After her therapy sessions today, my mom was exhausted. At one point, she turned to me and said "this is just so hard for me to do, Tess. I'm so tired, and I just want to go home." It brought tears to my eyes, and I put my arm around her and said "I know mom, but it takes hard work to get stronger, and you can do this." Before I left this evening, she asked me to gather her things together. When I asked her why I needed to pack them all up, she asked "Aren't I going home tonight?" When I told her that no, she wasn't, and she was supposed to be in rehab for 2-3 weeks, she looked devastated.
On a positive note, tonight around 9:00, I was sitting here, starting to write this blog, when the phone rang. I looked at the caller id and saw that it was my mom's cell phone! My heart skipped a beat as I eagerly answered it. I waited a few minutes before my mom actually managed to get the phone to her ear and speak. She greeted me with her typical "Hiya" and said she just wanted to call me to say goodnight. She said that they had just given her meds, and she was going to bed. It was 100% my mom...as if there was nothing wrong at all. We chatted a few minutes and then I said goodnight and told her I would see her in the morning.
If you'd like to end on a high note, perhaps you should stop reading the rest of this blog post. Tonight, the sad is taking over, and I intend to share that here. Everyday, I receive so many words of encouragement...and I appreciate each and every one of them. But, at the same time, I cringe every time someone tells us how my mom will "beat the odds" or shares a story about how someone they know with a different type of stage IV cancer went into remission. I know those words are meant as messages of hope, and I know that everyone just wants us to have faith and keep strong. But unlike so many other cancers, GBMs are fatal - they are not curable. Some people, who catch it early enough, or have them in locations that are fairly easy to remove surgically can have some really good time and years left - they live with cancer, but they are not "cured." I know everyone is well-meaning and wants to give us hope for a happy ending...but it just hurts when I hear those comments, and I'm angry at the unfairness that my mom doesn't even have a fighting chance to beat this disease. Because my mom IS a fighter, and I do believe that if there were odds of survival and cure, she could do it. My mom always used to tell us that "no one ever said life is fair." Well, she is right, because this definitely isn't fair. All we can hope for is a little more time, and I do hope for that with every fiber of my being.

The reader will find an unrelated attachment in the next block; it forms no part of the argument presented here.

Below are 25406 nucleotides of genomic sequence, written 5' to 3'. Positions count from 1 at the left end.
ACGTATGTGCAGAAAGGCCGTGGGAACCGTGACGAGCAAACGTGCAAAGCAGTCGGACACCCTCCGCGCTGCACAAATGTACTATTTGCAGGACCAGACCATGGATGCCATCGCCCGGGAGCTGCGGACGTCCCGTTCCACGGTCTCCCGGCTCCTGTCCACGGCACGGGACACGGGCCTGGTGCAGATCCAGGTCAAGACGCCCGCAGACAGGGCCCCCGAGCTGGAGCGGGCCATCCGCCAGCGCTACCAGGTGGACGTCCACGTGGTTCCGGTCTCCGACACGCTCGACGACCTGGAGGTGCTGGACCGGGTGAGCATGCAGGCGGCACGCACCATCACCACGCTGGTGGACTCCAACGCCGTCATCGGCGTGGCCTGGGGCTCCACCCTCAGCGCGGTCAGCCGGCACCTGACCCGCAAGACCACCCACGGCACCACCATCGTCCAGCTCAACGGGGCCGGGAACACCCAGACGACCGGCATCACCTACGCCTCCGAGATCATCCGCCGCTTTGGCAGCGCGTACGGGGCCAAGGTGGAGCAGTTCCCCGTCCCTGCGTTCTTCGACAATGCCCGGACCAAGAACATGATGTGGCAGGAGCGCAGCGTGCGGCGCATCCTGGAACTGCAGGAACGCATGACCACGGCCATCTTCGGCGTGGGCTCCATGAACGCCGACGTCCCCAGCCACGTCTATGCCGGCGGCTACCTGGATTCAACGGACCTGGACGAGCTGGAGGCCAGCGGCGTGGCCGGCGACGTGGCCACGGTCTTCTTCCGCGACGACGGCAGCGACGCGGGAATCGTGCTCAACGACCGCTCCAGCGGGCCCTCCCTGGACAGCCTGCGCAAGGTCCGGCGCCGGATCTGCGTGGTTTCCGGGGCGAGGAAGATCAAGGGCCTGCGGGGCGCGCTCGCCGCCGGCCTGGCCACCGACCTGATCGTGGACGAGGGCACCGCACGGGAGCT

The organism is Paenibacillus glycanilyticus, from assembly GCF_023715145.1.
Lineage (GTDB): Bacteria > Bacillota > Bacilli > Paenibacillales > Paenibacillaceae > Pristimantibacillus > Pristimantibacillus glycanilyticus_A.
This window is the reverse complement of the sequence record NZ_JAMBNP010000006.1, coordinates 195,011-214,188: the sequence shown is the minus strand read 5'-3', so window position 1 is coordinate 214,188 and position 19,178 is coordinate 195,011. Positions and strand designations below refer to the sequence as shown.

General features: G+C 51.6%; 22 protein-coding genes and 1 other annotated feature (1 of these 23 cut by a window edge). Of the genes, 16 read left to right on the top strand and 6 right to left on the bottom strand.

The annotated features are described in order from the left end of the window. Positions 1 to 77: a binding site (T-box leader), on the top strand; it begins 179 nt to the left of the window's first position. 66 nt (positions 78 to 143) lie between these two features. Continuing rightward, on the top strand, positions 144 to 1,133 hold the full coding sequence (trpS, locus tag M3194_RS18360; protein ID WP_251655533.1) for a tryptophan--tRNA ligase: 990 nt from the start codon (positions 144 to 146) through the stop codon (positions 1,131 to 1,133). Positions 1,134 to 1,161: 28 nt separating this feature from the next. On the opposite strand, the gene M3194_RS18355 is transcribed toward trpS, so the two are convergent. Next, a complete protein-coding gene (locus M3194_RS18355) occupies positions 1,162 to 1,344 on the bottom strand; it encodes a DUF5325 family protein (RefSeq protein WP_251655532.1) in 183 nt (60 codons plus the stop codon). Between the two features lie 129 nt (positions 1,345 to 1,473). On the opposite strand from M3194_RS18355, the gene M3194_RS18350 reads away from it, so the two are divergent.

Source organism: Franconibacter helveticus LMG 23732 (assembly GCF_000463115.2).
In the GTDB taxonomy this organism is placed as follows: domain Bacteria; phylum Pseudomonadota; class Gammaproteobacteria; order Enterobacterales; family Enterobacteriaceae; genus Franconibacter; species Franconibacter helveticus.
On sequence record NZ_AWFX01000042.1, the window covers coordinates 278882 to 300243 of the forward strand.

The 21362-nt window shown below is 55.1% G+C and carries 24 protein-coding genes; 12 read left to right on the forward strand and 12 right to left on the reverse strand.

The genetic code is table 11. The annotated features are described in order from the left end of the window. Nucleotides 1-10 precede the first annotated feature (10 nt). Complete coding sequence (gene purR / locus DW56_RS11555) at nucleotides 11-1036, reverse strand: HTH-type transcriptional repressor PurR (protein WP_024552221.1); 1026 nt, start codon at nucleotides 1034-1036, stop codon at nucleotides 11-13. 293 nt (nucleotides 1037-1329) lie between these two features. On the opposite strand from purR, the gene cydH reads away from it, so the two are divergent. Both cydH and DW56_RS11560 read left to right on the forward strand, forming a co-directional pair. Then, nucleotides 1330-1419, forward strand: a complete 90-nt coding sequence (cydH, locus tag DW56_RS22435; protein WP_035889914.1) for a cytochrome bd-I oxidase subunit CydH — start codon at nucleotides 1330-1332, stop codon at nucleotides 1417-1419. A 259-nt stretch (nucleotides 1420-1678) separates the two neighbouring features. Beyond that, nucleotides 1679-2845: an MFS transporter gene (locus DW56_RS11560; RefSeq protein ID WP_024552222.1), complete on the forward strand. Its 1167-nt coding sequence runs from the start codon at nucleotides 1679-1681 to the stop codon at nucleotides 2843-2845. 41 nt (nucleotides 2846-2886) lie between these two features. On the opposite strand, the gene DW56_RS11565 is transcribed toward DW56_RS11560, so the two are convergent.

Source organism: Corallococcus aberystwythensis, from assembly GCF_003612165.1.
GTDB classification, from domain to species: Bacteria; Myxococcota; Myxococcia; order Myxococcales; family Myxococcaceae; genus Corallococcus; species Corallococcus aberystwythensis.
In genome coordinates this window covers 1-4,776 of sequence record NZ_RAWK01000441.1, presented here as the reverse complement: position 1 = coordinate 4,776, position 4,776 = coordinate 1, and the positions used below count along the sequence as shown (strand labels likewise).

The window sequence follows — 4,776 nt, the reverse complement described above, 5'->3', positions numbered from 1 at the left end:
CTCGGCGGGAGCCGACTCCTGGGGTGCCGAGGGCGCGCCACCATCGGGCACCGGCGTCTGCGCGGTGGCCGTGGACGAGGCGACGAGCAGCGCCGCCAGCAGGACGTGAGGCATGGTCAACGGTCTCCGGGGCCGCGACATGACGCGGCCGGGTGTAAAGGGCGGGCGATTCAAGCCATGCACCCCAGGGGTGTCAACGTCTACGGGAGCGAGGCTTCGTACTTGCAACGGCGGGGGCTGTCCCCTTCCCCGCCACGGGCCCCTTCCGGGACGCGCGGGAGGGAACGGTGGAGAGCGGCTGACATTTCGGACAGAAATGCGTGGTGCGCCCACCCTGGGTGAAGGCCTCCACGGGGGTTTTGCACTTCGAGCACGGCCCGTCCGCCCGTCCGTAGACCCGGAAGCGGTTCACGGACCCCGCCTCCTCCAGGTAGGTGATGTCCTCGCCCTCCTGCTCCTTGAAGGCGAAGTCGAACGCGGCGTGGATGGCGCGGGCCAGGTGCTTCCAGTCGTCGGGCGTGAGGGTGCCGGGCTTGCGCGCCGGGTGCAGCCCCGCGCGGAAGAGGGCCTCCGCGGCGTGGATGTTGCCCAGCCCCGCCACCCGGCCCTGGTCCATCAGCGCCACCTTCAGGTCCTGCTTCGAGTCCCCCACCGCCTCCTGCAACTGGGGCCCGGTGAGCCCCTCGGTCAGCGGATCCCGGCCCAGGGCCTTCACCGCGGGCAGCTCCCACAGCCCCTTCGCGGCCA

Even if my mom becomes one of the "lucky" ones and manages to live another year or two (or even more), she has already been robbed of so much of herself. Her independence is gone...that went with her loss of vision, her loss of balance, and the loss of use of her left side of her body. Those are things she will never recover. She won't be able to babysit her grandchildren, or crochet an afghan, or drive herself to dinner with her friends, or take off for a girls' weekend, or any number of other things she loved to do. This disease has already destroyed so much of her brain that she will never be as she was even just a few short weeks ago. Luckily, this disease has spared her memories and her personality...she is now my mom, trapped inside a failing body.